Early diffraction experiments
Stories from Physics for 11-14 14-16
One of the earliest reports of diffraction used a feather as a grating. In a 1673 letter, James Gregory wrote to John Collins who acted as ‘post office’ to disseminate information in the scientific community:
“If ye think fit, ye may signify to Mr Newton a small experiment, which (if he know it not already) may be worthy of his consideration. Let in the Sun’s light by a small hole to a darkened house, and at the hole place a feather, (the more delicate and white the better for this purpose) and it shall direct to a white wall or paper opposite to it a number of small circles and ovals, (if I mistake them not) whereof one is somewhat white, (to wit, the middle, which is opposite to the Sun) and all the rest severally coloured. I would gladly hear his thoughts of it.”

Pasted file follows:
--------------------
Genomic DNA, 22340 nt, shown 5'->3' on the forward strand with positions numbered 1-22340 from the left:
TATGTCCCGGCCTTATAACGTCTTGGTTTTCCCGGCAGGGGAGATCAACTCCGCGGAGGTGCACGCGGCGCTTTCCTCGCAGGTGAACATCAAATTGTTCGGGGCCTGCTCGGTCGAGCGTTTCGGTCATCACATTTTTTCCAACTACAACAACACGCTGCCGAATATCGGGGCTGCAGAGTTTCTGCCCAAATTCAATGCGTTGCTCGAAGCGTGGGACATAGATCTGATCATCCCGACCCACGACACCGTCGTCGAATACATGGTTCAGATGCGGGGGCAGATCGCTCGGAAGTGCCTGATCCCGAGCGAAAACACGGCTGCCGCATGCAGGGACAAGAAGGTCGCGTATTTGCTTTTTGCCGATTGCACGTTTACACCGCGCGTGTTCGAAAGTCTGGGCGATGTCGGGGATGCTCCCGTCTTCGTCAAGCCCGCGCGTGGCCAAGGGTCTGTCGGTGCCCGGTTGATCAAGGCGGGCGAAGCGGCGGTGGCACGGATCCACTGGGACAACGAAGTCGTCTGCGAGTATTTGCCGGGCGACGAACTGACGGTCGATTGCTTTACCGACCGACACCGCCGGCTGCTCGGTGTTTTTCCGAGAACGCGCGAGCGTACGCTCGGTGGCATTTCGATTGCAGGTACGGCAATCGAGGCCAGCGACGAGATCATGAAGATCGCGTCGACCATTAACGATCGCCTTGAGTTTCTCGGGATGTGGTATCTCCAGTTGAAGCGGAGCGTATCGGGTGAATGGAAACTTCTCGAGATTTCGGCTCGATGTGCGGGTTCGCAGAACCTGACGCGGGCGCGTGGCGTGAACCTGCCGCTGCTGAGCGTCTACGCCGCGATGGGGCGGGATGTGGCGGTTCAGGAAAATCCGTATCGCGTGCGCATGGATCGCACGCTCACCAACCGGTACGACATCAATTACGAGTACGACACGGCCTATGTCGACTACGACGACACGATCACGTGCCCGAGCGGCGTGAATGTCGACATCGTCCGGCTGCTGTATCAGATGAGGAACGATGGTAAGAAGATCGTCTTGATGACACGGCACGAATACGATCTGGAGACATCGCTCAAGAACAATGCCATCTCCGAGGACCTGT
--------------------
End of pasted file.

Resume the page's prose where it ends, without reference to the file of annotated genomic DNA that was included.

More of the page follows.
S. Rigaud (ed.), Correspondence of Scientific Men of the Seventeenth Century, Letters of Barrow, Flamsteed, Wallis, And Newton, From the Originals in the Collection of the Right Honourable Earl of Macclesfield, Volume II, Oxford, Oxford University Press, 1841, p. 254.
T. D. Cope, The Rittenhouse diffraction grating. Journal of the Franklin Institute, vol. 214, no. 1, 1932, pp. 99-104, p. 99.